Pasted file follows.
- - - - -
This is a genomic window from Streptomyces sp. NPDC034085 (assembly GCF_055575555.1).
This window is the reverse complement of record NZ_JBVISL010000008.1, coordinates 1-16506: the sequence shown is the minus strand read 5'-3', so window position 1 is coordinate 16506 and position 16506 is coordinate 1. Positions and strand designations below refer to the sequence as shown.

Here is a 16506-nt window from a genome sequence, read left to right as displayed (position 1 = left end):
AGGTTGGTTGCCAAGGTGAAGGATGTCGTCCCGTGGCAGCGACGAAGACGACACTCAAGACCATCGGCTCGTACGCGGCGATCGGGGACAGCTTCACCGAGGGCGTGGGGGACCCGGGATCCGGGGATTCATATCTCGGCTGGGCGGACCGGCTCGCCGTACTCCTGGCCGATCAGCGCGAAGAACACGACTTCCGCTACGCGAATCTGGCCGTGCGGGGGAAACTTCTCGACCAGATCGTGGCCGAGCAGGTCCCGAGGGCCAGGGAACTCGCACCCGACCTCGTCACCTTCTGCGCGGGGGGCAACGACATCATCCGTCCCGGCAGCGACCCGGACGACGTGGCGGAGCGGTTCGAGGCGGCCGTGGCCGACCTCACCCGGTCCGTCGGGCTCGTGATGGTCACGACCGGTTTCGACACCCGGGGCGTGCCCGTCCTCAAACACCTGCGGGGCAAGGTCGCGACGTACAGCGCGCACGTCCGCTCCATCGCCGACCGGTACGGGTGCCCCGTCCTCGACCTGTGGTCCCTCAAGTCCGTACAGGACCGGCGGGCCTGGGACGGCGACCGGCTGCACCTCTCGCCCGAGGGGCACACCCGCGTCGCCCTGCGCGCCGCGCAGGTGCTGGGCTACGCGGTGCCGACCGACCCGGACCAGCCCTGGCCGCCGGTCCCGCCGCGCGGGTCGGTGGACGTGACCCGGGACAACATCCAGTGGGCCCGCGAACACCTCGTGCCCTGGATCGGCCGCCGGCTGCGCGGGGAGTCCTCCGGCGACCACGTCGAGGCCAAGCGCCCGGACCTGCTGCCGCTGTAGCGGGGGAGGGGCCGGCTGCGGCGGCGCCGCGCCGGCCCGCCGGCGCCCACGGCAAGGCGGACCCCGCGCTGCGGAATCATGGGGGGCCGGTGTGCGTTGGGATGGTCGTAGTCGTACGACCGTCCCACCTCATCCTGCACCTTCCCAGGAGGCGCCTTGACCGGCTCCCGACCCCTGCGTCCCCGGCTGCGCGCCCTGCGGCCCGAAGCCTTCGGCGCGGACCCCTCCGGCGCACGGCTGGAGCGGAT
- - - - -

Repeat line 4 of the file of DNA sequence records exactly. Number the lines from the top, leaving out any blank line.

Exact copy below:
AGGTTGGTTGCCAAGGTGAAGGATGTCGTCCCGTGGCAGCGACGAAGACGACACTCAAGACCATCGGCTCGTACGCGGCGATCGGGGACAGCTTCACCGAGGGCGTGGGGGACCCGGGATCCGGGGATTCATATCTCGGCTGGGCGGACCGGCTCGCCGTACTCCTGGCCGATCAGCGCGAAGAACACGACTTCCGCTACGCGAATCTGGCCGTGCGGGGGAAACTTCTCGACCAGATCGTGGCCGAGCAGGTCCCGAGGGCCAGGGAACTCGCACCCGACCTCGTCACCTTCTGCGCGGGGGGCAACGACATCATCCGTCCCGGCAGCGACCCGGACGACGTGGCGGAGCGGTTCGAGGCGGCCGTGGCCGACCTCACCCGGTCCGTCGGGCTCGTGATGGTCACGACCGGTTTCGACACCCGGGGCGTGCCCGTCCTCAAACACCTGCGGGGCAAGGTCGCGACGTACAGCGCGCACGTCCGCTCCATCGCCGACCGGTACGGGTGCCCCGTCCTCGACCTGTGGTCCCTCAAGTCCGTACAGGACCGGCGGGCCTGGGACGGCGACCGGCTGCACCTCTCGCCCGAGGGGCACACCCGCGTCGCCCTGCGCGCCGCGCAGGTGCTGGGCTACGCGGTGCCGACCGACCCGGACCAGCCCTGGCCGCCGGTCCCGCCGCGCGGGTCGGTGGACGTGACCCGGGACAACATCCAGTGGGCCCGCGAACACCTCGTGCCCTGGATCGGCCGCCGGCTGCGCGGGGAGTCCTCCGGCGACCACGTCGAGGCCAAGCGCCCGGACCTGCTGCCGCTGTAGCGGGGGAGGGGCCGGCTGCGGCGGCGCCGCGCCGGCCCGCCGGCGCCCACGGCAAGGCGGACCCCGCGCTGCGGAATCATGGGGGGCCGGTGTGCGTTGGGATGGTCGTAGTCGTACGACCGTCCCACCTCATCCTGCACCTTCCCAGGAGGCGCCTTGACCGGCTCCCGACCCCTGCGTCCCCGGCTGCGCGCCCTGCGGCCCGAAGCCTTCGGCGCGGACCCCTCCGGCGCACGGCTGGAGCGGAT